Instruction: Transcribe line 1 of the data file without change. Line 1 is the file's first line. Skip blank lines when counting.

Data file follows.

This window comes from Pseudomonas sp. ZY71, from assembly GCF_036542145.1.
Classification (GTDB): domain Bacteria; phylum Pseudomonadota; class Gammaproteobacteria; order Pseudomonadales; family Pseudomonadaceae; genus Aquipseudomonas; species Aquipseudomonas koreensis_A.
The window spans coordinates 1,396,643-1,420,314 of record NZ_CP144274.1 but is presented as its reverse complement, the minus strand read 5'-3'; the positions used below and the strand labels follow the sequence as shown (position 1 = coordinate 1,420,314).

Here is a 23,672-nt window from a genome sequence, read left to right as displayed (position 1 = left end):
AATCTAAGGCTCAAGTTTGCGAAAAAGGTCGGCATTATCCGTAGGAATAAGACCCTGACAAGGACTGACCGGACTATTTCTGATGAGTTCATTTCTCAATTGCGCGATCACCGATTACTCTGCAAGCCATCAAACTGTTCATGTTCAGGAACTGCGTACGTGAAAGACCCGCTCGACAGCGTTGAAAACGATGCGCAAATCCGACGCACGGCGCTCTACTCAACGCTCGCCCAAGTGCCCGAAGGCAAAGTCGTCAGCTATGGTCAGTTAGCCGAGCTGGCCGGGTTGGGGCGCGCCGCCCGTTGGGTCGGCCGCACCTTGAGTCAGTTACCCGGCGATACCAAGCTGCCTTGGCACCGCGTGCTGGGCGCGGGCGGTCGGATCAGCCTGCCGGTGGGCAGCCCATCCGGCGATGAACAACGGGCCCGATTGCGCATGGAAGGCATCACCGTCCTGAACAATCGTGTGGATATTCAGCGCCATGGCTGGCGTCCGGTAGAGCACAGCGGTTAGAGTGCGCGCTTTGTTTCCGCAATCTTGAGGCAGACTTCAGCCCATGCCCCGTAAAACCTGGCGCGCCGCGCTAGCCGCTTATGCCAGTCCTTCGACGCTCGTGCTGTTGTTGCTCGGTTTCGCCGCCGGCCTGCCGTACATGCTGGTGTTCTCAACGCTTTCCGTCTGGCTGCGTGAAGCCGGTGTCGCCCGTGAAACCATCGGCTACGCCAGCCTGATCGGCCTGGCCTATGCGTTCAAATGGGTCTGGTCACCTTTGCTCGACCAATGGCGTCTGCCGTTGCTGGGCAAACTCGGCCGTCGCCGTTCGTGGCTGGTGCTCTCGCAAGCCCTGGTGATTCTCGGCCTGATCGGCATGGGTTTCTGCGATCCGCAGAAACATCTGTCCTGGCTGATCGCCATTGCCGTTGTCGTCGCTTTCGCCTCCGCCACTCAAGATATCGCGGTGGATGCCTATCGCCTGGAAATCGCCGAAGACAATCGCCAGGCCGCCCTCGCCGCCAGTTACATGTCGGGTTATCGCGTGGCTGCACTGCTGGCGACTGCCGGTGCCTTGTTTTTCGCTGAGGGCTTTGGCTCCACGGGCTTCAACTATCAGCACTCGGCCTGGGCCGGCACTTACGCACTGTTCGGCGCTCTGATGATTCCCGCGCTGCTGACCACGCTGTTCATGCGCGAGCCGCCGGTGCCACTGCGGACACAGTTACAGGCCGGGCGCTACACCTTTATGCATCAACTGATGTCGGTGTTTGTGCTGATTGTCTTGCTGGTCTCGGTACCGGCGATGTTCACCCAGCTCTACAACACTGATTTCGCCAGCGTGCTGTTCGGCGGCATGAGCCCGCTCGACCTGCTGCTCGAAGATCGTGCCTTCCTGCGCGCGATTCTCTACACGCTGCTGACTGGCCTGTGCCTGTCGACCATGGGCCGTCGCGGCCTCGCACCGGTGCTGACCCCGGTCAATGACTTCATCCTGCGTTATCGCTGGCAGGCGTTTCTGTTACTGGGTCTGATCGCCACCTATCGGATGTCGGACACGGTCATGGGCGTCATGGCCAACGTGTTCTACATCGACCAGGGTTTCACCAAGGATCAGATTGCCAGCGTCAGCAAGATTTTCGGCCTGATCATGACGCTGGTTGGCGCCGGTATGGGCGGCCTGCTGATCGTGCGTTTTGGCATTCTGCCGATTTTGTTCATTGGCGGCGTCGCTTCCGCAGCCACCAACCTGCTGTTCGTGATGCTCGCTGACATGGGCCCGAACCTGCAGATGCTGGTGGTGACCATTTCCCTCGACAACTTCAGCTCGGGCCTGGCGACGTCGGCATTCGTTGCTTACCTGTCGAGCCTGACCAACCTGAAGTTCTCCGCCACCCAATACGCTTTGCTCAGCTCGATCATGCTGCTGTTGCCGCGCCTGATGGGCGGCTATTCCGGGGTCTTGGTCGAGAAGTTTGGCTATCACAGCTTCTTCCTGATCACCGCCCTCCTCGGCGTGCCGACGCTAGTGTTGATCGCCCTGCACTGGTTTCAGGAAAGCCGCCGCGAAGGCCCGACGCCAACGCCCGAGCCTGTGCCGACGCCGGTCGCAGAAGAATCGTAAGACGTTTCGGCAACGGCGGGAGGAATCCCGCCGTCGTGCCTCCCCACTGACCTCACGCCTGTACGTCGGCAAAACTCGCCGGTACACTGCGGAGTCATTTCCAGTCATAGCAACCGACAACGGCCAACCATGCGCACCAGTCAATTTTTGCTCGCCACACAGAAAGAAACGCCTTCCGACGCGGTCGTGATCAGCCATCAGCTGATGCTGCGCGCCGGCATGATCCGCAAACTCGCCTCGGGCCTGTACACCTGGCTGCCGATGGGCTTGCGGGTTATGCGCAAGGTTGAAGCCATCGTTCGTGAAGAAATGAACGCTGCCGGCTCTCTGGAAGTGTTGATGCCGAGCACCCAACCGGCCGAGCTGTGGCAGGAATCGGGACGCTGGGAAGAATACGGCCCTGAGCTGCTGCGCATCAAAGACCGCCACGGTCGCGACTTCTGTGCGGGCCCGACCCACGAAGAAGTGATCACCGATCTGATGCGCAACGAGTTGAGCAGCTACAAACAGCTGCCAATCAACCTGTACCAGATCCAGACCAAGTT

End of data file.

This window comes from Pseudomonas sp. ZY71, from assembly GCF_036542145.1.